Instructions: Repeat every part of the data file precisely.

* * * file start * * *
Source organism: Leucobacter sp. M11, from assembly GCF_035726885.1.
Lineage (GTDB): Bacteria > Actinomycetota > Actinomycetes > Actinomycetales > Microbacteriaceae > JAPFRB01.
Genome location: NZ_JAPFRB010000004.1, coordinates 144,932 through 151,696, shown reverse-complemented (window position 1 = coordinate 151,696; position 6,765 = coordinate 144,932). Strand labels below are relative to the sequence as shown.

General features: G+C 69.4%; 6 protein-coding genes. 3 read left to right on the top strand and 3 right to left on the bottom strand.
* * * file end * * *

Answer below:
Source organism: Leucobacter sp. M11, from assembly GCF_035726885.1.
Lineage (GTDB): Bacteria > Actinomycetota > Actinomycetes > Actinomycetales > Microbacteriaceae > JAPFRB01.
Genome location: NZ_JAPFRB010000004.1, coordinates 144,932 through 151,696, shown reverse-complemented (window position 1 = coordinate 151,696; position 6,765 = coordinate 144,932). Strand labels below are relative to the sequence as shown.

General features: G+C 69.4%; 6 protein-coding genes. 3 read left to right on the top strand and 3 right to left on the bottom strand.